I also love this question, because, in a gothic, the house itself is a character, and the description is important. Later, I describe the interior, but this is my character’s first glimpse:

I peered through the snow-dusted windshield at the large house looming in the evening dusk, and an unwarranted shiver of foreboding washed over my flesh.

From behind the wheel, my driver, Rita, made a sound that was somewhere between a squeak of trepidation and a sigh of admiration. “It’s huge. And gorgeous, but kind of creepy, don’t you think?” Her eyes were big and round behind the lenses of her black cat-eye frames.

“It is indeed.” The sprawling structure was a combination of Southern plantation and Greek revival architecture; painted white and trimmed in a darker colored molding—perhaps forest green. The exact color was difficult to make out in the descending dusk. Narrow, darkened floor-to-ceiling windows peeked from between a portico of six Doric columns. Hanging by chains above the porch, a wooden board flapped in the icy wind. Spook Light Bed and Breakfast. The sign should have been welcoming, yet apprehension clawed at my heart.

Ooh, I felt it all over again. Last but not least, the greater setting—Oklahoma. What are the area’s elements that played into the story?

Well, the most critical element was the Spook Light itself, which is an actual supernatural phenomenon in that area of Oklahoma. There is an actual ‘Spook Light Road’ although the B&B in my story is fictional. Other elements are that the area is pretty remote, with dirt roads and lots of trees and a deep darkness. (My sister lives in the area, and my friends and I took a trip there as I was beginning to write the story, so we could see the area first hand) Also, while Oklahoma doesn’t get a ton of bad weather, a few times a year, we usually experience a pretty hefty blizzard, especially in that part of the state, and the weather played a big part in my story.

Thanks for talking about Haunting at Spook Light Inn, Alicia. What are you up to writing-wise these days?

You’re welcome.  I loved being here! Ha, that’s a loaded question…I’m actually involved in and behind on several projects. I’m finishing up a paranormal/romantic suspense set in Africa for an anthology, I’m writing a Martini Club 4 story for a series with three of my writing friends, and next, I’ll be working on a straight suspense that was requested by Amazon’s Thomas & Mercer line…if they haven’t given up on me by now. Thanks again for having me!

About the Author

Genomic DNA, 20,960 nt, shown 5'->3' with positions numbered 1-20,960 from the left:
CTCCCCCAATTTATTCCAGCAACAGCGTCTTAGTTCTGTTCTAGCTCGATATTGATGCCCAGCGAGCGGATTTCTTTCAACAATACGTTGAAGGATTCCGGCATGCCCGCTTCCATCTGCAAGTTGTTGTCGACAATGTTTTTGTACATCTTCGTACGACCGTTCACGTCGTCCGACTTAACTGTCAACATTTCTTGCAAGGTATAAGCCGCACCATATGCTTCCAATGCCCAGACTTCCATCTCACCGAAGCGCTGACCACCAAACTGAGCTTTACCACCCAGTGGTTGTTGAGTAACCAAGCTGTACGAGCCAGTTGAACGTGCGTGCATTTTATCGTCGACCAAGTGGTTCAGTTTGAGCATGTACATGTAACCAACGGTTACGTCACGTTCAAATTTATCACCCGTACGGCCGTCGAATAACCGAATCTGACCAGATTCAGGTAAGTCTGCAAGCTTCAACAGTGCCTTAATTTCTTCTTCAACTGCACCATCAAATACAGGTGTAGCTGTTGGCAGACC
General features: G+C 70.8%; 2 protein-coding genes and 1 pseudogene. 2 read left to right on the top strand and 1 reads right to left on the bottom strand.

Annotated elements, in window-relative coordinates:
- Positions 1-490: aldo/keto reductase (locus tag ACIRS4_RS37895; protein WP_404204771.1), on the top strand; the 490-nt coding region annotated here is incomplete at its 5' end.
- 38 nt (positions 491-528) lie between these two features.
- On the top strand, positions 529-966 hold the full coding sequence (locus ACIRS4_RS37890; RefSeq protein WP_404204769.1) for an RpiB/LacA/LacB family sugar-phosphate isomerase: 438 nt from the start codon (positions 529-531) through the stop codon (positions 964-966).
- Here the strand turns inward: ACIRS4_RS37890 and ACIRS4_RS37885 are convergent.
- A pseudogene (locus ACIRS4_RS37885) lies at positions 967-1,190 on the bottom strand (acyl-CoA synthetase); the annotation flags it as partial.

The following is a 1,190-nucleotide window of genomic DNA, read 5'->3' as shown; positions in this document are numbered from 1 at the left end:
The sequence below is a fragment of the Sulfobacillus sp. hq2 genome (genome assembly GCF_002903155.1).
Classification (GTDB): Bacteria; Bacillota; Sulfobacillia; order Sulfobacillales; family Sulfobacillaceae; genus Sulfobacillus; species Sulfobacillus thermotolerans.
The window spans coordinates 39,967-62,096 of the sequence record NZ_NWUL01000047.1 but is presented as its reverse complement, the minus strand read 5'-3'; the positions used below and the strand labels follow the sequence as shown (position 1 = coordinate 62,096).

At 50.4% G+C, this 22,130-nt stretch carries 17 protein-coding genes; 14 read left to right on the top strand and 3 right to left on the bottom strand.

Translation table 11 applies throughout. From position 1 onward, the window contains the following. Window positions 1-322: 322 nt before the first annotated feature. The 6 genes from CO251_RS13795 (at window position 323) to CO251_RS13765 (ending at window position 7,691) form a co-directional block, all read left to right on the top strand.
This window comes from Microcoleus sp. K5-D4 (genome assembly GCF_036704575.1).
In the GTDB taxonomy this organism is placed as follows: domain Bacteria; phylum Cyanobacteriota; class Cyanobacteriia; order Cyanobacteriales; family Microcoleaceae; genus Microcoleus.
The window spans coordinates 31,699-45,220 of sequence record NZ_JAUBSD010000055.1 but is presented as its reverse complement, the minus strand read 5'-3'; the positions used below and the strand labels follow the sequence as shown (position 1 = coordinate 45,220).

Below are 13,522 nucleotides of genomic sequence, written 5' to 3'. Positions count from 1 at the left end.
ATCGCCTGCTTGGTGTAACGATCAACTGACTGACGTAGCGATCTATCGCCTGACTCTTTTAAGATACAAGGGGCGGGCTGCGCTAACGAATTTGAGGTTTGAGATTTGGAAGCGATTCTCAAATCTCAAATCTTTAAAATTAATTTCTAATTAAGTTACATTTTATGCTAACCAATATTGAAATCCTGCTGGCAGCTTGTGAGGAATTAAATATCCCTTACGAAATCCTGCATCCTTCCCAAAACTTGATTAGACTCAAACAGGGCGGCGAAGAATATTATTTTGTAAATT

Alicia Dean Tin Man BW

I write in a variety of genres, among them, paranormal and romantic suspense. I live in Edmond, Oklahoma and am the mother of three grown children. I love creating spine-chilling stories that keep readers on the edge of their seats. I am a huge Elvis Presley fan, and I love MLB and the NFL. If you look closely, you’ll see a reference to one or all three in pretty much everything I write.

If I could, I would divide all my time between writing, watching (or rewatching) my favorite television shows—such as Dexter, Walking Dead, Vampire Diaries, Justified, and True Blood, along with a lot of the older classics; I Love Lucy, Leave it to Beaver, both Bob Newhart shows, etc.—and reading my favorite authors…Stephen King, Dennis Lehane, Michael Connelly, Lee Child, and Lisa Gardner to name a few.

Connect with the Author







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WIP Wednesday: Q&A with author and editor Alicia Dean

Alicia Dean Tin Man BWI haven’t posted a Q&A in a while, but I will compensate through introducing you to today’s guest, author, blogger and freelance editor, Alicia Dean. Alicia likes spinning spine-chilling stories, but she’s successfully delved into romance and paranormal as well. Scarred is her latest release, a Gothic short that appears in the Mysteries of the Macabre, a Halloween anthology, available just in time for the creepy holiday everybody loves.

Apart from her author’s work, we’ll talk about PoVs and newbie writer errors, so come join us!

Alicia, thank you so much for being here. Before we talk about your WIP process and your editing services, why don’t you tell us a few things about yourself?  

In addition to writing and editing, I work as a legal assistant for a family law firm. I am a huge Elvis fan. I love MLB and NFL. And, I love watching tv. You would think that takes away from my editing/writing time, but I get a lot of work done in front of the television…promise! J I have three grown kids who come over and hang out with me on a fairly regular basis, which I love. So far, none of them are married or have children, so I still get some of their time.

Halloween_cover_lowresYou’re an author and a professional editor. What came first?

 Being an author. I’ve wanted to write for as long as I can remember. Although, now that I think about it, I was officially an editor for The Wild Rose Press before my first book was published. So…

Exercise in lean writing: give us a synopsis of your current WIP in under 200 words.